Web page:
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Milan Fashion Week Review – Part 1
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Milan Fashion Week Review – Part 1

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As Milan Fashion Week SS2016 draws to a close, we take a moment to reflect on the whirlwind of explosive new styles shown. And we’ve seen it all: picture-postcard runway selfies, sailors walking the plank, and even a fully functional car wash. So in the sea of colourful, charismatic voices, who really stood out?

Dolce & Gabbana®

Signs around the runway let the crowd know what lay in store: “The models in this show will be taking selfies with you. Be part of this special fashion moment.”
The theme of the show, “Italia is Love” was indeed introspective, but on a much grander scale. This was a picture-postcard vision of Italy, drawn from 1940s tourist posters of all its major destinations: Capri, Florence, Amalfi, Pisa and more, all emblazoned across frocks and dresses.

The colours were dazzlingly bright, the accessories were loud, and the nostalgia was tangible. And as the models photographed themselves, the shots were projected onto a giant screen behind the runway. It was a foreigner’s vision of Italy, but Dolce & Gabbana know their audience, and how they want them to see their homeland.

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Dolce & Gabbana models take a runway selfie. Photo: New York Times

Versace®

“The Versace woman unleashed in the urban jungle”, as the show was called, represented somewhat of a departure from Versace’s usual style, though it was as feisty as ever, if not as flashy. “She’s fierce. She’s a fighter. She’s not fragile,” explained Donatella Versace. And indeed, female empowerment was the key theme.
The models dressed in olive and khaki camouflage prints demonstrated this new aesthetic direction, but although the colour palette was somewhat militant, the tailoring was all about wearability: high-slit pencil skirts, loose cut lounge suits, open-back blouses, wide-leg trousers and rubber-sole boots all featured.
All in all, this was a show of exceptional craft, displaying once again that the Versace house offers some of the finest and most desirable dressmaking in the world. And that is exactly how the “Versace woman” wants to be noticed: “for her beautiful tailoring rather than her flashy style”, as Donatella says. “She can’t be weak”. And let there be no doubt about it, judging from this latest collection, she’s anything but.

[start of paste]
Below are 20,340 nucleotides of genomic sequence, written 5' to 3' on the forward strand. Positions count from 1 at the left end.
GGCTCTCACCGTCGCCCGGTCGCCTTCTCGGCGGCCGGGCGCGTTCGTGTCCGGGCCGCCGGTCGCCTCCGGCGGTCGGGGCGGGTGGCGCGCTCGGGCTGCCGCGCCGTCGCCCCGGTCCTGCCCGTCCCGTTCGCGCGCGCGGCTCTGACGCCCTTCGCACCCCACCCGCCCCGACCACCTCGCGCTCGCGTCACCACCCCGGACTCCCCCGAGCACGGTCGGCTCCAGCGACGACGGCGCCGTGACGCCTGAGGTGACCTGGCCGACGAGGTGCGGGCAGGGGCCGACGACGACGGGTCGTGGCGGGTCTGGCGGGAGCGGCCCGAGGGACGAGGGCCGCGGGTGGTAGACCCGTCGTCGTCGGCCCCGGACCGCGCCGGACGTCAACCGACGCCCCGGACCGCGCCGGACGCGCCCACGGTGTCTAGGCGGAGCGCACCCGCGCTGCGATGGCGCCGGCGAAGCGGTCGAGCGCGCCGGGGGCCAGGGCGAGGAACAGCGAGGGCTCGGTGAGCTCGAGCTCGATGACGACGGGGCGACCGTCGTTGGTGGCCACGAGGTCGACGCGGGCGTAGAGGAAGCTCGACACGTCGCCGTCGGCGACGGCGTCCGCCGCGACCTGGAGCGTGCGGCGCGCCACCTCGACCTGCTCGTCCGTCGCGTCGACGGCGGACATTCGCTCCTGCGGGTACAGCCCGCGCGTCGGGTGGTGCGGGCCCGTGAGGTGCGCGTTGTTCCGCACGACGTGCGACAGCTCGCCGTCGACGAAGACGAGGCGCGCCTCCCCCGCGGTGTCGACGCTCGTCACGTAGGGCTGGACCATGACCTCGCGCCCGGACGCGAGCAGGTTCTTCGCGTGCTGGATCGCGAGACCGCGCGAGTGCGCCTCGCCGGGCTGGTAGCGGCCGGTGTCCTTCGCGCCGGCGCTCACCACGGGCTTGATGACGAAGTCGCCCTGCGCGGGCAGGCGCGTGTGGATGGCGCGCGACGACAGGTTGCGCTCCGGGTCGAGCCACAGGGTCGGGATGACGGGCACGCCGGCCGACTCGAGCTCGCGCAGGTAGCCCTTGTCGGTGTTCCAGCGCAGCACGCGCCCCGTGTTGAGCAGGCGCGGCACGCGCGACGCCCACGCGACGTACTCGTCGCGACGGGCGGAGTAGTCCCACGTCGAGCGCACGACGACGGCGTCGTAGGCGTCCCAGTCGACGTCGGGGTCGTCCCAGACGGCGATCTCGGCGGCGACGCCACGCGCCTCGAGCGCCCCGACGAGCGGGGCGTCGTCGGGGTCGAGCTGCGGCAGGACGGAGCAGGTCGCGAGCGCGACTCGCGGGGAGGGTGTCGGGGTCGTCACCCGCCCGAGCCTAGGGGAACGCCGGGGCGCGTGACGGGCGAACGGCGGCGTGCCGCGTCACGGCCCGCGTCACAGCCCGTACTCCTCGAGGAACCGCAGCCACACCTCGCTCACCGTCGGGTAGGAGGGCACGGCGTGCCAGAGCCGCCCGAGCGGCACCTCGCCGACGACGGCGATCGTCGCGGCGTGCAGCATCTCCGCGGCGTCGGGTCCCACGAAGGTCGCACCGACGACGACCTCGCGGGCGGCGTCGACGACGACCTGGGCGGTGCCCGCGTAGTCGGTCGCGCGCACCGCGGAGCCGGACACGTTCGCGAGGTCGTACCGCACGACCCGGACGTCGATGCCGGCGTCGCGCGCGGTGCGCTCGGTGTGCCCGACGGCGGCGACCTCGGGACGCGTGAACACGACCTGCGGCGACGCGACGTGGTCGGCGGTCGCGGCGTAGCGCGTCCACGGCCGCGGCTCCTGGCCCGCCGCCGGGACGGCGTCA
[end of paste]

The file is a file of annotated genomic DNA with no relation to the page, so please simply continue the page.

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Khaki played a huge role in Versace’s show. Photo: The Telegraph.

Gucci®

Six months is a long time in fashion. At least, that’s how long it has taken Alessandro Michele to completely turn this Italian behemoth around, almost reinventing it. This season’s show was held in a disused railway station, in itself a novel move, and the styles on display would seem equally peculiar to anyone that still thinks of Gucci as a staid, conservative, black-brown-and-red type of brand. The page has definitely been turned.

The inspiration for the new collection is quite clear: the 1970s, albeit seen through a decidedly contemporary, “geek chic” prism. Michele himself calls it “fake vintage”, and it’s all the better for it. The marks of modern craftsmanship are what really set this show apart. There were trompe l’oeil pleats, color-shifting organzas, intricately woven gardens on flowing silk dresses. It was spectacular, in every sense of the word.

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The eclectic yet nostalgic Gucci line-up for Spring/Summer 2016. Photo: The Independent

Prada®

So much for the thinking outside the box. Prada’s SS2016 show was about as boxy as they come, with lots of square-shaped jackets, stark angles and straight lines. Its austerity didn’t feel particularly summery, all things considered. The colour palette portrayed a similar feeling. Despite the occasional bright flourish (and the gold lipstick worn by the models), this show was dominated by pastels, Prince of Wales wools and check patterns. In a word, it was discreet, a world away from the eccentric maximalism on display elsewhere.
There was also a fair amount of exuberance in the show, for good measure. Odd combinations (or rather, purposeful clashes) of materials, colours and stylistic touches helped create an air of irrationality, but the focus seemed to be on highlighting individual pieces rather than creating overall “looks”, after all, the modern consumer mixes and matches with ease, and the days of complete outfits are numbered, even at the upper echelons of couture.

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Boxy suits and gold lipstick defined Prada’s look for 2016. Photo: Defuze Mag

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